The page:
Many people have seen San Francisco 49ers quarterback Colin Kaepernick take a knee during the national anthem in their preseason game.
According to NFL.com, in Oakland, the Seahawks cornerback Jeremy Lane sat on the bench during the playing of the anthem. Kaepernick told NFL Network’s Steve Wyche on Saturday that he was sitting during the anthem in protest of societal wrongdoings against African-Americans and minorities in the United States, and also to raise awareness to the police injustices many minorities face in this country.
These big time athletes have made an impact on the younger generations. This trend has made its way to a neighboring school: UMass Dartmouth.
South Coast Today states Raziel Pena-Vargas, Michael Slaughter Jr. and others on the UMass Dartmouth football team believe taking a knee is standing up for what they believe in.
“I would like for our government or police forces to find a solution to stop shooting unarmed black men,” Pena-Vargas said.
“We have to find a solution because this is becoming an epidemic in this country. We need to be better as people.”
Sophomore Jesse Guerra has been playing sports all of his life. He said that he isn’t the strongest believer of this protest. “With the stats that I’ve read up on, the media blows that stuff up to promote Hillary and demote Trump,” Guerra said.
He continued, “Honestly racism still exists, I totally agree, but you can’t say that when those of the African American decent are in the police force and sometimes commit these shootings.
It is incredible of those players to stand up like that and not be as disrespectful as Colin Kaepernick was when he literally sat for the anthem.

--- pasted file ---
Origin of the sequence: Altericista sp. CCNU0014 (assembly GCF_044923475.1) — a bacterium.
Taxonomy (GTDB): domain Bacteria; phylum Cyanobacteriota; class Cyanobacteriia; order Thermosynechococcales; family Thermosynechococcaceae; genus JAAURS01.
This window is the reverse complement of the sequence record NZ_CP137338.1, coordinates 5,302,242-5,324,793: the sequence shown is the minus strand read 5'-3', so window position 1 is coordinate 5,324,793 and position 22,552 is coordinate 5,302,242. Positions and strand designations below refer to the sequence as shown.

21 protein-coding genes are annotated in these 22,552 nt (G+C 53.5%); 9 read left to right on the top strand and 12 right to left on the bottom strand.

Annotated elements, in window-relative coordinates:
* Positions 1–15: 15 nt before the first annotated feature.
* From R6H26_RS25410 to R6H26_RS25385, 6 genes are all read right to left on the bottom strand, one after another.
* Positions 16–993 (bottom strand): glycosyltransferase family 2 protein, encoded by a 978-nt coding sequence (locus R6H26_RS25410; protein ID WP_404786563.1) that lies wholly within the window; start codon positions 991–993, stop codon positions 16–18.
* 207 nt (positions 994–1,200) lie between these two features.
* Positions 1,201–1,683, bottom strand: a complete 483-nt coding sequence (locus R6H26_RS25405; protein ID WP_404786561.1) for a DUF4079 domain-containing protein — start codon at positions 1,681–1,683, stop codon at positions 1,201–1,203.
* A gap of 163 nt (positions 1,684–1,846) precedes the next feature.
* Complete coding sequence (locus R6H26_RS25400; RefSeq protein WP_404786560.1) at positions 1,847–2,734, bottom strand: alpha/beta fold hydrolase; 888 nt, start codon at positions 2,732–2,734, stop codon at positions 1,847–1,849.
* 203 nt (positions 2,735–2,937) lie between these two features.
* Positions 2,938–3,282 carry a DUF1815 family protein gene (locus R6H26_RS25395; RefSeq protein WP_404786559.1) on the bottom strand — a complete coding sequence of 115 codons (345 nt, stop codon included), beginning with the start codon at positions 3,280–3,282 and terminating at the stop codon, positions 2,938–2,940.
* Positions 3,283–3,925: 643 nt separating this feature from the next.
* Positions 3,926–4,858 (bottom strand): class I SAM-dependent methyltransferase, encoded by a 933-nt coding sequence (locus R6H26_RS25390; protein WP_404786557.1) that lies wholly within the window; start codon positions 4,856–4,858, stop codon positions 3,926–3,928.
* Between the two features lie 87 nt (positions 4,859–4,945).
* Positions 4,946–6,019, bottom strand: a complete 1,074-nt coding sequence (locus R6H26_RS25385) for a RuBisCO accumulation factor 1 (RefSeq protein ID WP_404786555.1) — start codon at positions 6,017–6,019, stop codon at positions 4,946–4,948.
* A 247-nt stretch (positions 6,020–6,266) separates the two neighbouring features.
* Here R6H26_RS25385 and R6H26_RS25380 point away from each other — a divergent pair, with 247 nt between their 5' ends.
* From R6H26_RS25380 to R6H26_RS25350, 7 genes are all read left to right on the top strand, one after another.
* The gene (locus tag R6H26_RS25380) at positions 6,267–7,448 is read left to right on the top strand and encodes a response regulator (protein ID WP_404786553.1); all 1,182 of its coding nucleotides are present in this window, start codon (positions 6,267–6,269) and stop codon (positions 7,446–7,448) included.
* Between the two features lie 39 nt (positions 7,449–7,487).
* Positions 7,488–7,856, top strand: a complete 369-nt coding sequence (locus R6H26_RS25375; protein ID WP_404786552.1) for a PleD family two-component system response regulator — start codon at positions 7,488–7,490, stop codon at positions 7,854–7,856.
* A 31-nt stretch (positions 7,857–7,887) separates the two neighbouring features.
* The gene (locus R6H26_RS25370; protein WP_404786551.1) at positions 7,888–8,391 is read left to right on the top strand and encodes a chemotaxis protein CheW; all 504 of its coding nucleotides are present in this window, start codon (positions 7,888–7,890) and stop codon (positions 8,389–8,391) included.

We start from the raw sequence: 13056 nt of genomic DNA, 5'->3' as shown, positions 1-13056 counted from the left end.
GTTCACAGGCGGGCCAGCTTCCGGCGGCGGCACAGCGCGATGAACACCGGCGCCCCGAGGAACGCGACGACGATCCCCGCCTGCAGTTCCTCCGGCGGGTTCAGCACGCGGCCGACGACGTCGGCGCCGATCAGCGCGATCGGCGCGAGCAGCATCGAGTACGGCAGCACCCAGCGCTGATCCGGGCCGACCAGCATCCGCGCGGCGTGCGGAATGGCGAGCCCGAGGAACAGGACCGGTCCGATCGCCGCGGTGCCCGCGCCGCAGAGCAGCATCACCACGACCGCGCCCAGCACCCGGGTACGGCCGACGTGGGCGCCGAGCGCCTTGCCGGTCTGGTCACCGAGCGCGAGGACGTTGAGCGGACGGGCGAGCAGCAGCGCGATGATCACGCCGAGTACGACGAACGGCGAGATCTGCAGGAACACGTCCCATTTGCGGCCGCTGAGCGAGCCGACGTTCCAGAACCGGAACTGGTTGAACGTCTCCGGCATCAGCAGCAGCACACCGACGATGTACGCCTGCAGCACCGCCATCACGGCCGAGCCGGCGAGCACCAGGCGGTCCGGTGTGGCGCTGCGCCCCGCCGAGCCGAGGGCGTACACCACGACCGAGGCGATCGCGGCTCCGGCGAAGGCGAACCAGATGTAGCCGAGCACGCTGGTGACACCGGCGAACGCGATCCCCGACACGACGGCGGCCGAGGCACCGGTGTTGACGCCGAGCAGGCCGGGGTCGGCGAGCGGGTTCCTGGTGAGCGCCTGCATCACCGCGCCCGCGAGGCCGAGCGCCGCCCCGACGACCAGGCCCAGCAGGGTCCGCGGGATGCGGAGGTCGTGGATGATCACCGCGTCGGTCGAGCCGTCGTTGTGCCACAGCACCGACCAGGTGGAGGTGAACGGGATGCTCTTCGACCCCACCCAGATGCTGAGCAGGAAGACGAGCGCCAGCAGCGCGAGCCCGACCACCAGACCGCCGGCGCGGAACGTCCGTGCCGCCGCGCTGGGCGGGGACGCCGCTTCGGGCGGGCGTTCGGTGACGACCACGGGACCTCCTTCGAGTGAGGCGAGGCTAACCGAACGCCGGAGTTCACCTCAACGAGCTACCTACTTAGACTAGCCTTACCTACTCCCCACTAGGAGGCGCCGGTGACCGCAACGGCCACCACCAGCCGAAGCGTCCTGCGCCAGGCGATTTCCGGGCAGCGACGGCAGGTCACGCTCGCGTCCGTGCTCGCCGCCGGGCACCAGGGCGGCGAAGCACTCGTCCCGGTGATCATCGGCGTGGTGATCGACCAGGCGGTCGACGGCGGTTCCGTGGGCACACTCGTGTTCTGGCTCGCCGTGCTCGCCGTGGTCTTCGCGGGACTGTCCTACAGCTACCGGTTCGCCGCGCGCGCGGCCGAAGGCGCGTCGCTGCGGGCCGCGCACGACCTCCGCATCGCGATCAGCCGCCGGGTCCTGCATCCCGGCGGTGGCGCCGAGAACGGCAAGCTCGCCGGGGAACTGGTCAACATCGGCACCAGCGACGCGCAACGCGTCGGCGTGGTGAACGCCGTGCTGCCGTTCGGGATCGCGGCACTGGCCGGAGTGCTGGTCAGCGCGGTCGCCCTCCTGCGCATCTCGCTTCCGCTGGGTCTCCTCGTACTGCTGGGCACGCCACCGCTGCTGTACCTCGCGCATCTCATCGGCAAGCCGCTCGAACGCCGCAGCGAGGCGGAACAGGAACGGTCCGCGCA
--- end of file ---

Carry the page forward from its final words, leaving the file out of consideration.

It is an ongoing issue and hasn’t been fully enforced to police officers to take action and try to prevent such actions.”
First-year Jay Fritz said he understands why the athletes take a knee. “…I get why the players are doing it, but I think it’s just starting to get ridiculous.
The professional athletes are making millions of dollars to play a game they love, but they are still being disrespected They are leaders to a lot of kids and shouldn’t be doing this.
I really do like the saying ‘all lives matter,’ and I think that’s what they should all stand for and the fact that everyone has equal freedom in this country.”
Fritz isn’t sure if this trend will hit Keene State College and the athletic department.
Fritz said, “Honestly, I’m not a hundred percent sure because I don’t know a lot of athletes here, but I would like to say no, but a couple of my best friends back home are black and they can be very vocal about this subject and support it.
I know there is racism in this country, most especially down south, and I wish there wasn’t. But even if everyone does this, unfortunately people are going to think what they are going to think no matter what.”
Senior KSC student Kevin Rogers doesn’t believe in taking a knee.
“I understand the desire for change in the country given current circumstances in regards to use of force and the racial dynamic that is at play in some of these cases; however, I feel that the disrespect of the flag and the nation demonstrated by not standing for the National Anthem is inappropriate,” Rogers said.
He continued, “To me, that is not simply disrespecting the flag, but those who have given their lives for their country, their state, their towns and their people, whether they be military, police, EMS or firefighters.
To me, the flag and decorum involved with it such as the Pledge of Allegiance and national anthem are things to be respected not for political matters, but for those who paid the ultimate sacrifice so that one may enjoy the rights and liberties that they do here in this country.”
Rogers talked a lot about the matter of respect.
“In order to receive respect, you must first show it and by conscientiously disrespecting the flag and the National Anthem, to me, it only makes that individual look bad and as a result, de-legitimizes their argument.
I don’t care what color, creed, religion or background you have; if you are to live and prosper in a country, you must show respect for it,” Rogers said.
Shelby Iava can be contacted at Siava@kscequinox.com